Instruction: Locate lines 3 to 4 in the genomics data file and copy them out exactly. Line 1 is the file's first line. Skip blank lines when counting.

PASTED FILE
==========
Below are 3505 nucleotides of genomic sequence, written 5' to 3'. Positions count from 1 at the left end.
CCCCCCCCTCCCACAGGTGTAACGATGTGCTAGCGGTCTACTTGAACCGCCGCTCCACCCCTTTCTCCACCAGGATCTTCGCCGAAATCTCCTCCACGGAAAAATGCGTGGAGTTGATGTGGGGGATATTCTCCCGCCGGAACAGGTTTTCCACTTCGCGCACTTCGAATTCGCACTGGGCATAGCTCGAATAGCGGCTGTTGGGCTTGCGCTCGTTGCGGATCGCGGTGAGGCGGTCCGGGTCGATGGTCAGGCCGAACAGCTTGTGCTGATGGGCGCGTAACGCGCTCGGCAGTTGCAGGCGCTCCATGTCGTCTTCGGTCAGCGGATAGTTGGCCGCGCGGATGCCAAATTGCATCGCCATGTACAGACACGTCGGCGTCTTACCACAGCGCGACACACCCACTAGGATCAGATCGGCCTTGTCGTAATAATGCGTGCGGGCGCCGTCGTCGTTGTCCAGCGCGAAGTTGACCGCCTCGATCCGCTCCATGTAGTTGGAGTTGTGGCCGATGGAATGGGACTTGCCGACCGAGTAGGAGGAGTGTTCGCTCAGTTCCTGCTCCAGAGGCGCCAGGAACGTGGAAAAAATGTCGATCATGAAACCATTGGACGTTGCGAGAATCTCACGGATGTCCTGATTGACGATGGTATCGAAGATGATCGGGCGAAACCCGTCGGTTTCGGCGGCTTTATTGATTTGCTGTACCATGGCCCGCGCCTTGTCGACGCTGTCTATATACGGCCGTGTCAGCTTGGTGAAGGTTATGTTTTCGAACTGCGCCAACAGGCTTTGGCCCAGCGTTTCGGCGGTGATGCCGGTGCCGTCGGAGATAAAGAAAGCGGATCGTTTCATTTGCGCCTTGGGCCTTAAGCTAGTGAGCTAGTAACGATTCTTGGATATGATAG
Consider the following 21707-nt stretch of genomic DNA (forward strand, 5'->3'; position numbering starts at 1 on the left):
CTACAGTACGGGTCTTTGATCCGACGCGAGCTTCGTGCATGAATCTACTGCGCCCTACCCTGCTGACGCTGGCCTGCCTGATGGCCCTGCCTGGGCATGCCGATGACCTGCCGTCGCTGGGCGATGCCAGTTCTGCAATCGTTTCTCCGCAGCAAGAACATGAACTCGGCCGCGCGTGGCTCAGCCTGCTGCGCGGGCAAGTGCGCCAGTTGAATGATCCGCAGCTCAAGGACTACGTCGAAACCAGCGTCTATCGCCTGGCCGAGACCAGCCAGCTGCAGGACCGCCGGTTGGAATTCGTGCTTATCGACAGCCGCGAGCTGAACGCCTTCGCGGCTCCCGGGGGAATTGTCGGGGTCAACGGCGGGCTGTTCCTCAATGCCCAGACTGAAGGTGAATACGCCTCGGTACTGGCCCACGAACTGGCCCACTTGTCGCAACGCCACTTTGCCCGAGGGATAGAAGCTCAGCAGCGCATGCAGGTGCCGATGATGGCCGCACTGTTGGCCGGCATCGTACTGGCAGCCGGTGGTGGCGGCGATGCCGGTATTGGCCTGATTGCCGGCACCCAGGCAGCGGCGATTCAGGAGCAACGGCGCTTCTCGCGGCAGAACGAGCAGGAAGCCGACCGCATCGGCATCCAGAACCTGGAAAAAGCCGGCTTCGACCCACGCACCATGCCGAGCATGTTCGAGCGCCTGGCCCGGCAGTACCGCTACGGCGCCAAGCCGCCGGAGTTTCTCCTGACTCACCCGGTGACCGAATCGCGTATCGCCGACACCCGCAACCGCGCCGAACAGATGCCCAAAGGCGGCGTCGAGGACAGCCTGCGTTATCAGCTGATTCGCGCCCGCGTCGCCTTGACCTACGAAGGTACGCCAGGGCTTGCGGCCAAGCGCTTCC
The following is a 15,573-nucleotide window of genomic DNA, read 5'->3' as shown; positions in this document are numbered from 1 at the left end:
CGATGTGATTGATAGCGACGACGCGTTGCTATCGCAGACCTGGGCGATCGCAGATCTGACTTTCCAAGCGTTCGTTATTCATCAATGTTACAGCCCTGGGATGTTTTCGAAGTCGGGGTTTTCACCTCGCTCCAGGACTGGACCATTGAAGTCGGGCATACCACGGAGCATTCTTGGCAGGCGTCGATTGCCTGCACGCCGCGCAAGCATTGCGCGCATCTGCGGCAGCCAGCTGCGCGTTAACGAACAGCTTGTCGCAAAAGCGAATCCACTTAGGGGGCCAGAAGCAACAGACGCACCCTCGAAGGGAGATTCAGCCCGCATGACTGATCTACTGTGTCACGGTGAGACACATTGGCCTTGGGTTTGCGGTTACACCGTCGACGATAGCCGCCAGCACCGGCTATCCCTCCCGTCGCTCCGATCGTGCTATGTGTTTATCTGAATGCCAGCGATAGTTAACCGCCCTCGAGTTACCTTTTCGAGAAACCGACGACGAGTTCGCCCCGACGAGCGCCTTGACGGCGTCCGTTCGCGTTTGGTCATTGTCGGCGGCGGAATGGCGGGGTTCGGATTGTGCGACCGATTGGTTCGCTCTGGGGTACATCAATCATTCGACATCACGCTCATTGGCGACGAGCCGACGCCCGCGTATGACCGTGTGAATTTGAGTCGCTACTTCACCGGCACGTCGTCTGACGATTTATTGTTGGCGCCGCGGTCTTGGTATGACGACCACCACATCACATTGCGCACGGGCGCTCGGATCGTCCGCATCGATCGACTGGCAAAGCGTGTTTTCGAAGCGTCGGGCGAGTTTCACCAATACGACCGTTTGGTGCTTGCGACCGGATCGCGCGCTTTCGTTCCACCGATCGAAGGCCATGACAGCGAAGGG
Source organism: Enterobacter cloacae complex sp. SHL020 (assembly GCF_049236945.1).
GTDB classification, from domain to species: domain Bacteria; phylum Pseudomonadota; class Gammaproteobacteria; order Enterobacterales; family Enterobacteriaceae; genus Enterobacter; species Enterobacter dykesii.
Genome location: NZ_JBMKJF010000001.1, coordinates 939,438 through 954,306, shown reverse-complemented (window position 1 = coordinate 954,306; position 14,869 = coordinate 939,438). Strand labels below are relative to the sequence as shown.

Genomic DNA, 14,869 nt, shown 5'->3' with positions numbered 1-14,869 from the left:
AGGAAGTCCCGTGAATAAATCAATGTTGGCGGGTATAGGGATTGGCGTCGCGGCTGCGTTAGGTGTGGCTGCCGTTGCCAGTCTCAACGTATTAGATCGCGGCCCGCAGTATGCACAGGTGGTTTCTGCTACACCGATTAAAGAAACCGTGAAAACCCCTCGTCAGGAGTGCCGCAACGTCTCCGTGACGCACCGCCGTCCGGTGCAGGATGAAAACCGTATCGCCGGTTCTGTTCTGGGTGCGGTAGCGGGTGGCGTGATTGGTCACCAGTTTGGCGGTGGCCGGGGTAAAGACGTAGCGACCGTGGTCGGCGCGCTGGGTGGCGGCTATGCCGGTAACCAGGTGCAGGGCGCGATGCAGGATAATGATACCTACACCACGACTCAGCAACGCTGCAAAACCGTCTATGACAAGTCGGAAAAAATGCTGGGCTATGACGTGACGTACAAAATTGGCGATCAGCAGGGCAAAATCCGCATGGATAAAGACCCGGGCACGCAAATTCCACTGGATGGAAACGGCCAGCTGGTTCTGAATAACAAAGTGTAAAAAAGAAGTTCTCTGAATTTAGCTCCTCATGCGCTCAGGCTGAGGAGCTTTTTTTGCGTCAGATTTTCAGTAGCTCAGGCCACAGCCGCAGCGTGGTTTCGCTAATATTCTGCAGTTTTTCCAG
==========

Consider the following 21707-nt stretch of genomic DNA (forward strand, 5'->3'; position numbering starts at 1 on the left):
CTACAGTACGGGTCTTTGATCCGACGCGAGCTTCGTGCATGAATCTACTGCGCCCTACCCTGCTGACGCTGGCCTGCCTGATGGCCCTGCCTGGGCATGCCGATGACCTGCCGTCGCTGGGCGATGCCAGTTCTGCAATCGTTTCTCCGCAGCAAGAACATGAACTCGGCCGCGCGTGGCTCAGCCTGCTGCGCGGGCAAGTGCGCCAGTTGAATGATCCGCAGCTCAAGGACTACGTCGAAACCAGCGTCTATCGCCTGGCCGAGACCAGCCAGCTGCAGGACCGCCGGTTGGAATTCGTGCTTATCGACAGCCGCGAGCTGAACGCCTTCGCGGCTCCCGGGGGAATTGTCGGGGTCAACGGCGGGCTGTTCCTCAATGCCCAGACTGAAGGTGAATACGCCTCGGTACTGGCCCACGAACTGGCCCACTTGTCGCAACGCCACTTTGCCCGAGGGATAGAAGCTCAGCAGCGCATGCAGGTGCCGATGATGGCCGCACTGTTGGCCGGCATCGTACTGGCAGCCGGTGGTGGCGGCGATGCCGGTATTGGCCTGATTGCCGGCACCCAGGCAGCGGCGATTCAGGAGCAACGGCGCTTCTCGCGGCAGAACGAGCAGGAAGCCGACCGCATCGGCATCCAGAACCTGGAAAAAGCCGGCTTCGACCCACGCACCATGCCGAGCATGTTCGAGCGCCTGGCCCGGCAGTACCGCTACGGCGCCAAGCCGCCGGAGTTTCTCCTGACTCACCCGGTGACCGAATCGCGTATCGCCGACACCCGCAACCGCGCCGAACAGATGCCCAAAGGCGGCGTCGAGGACAGCCTGCGTTATCAGCTGATTCGCGCCCGCGTCGCCTTGACCTACGAAGGTACGCCAGGGCTTGCGGCCAAGCGCTTCC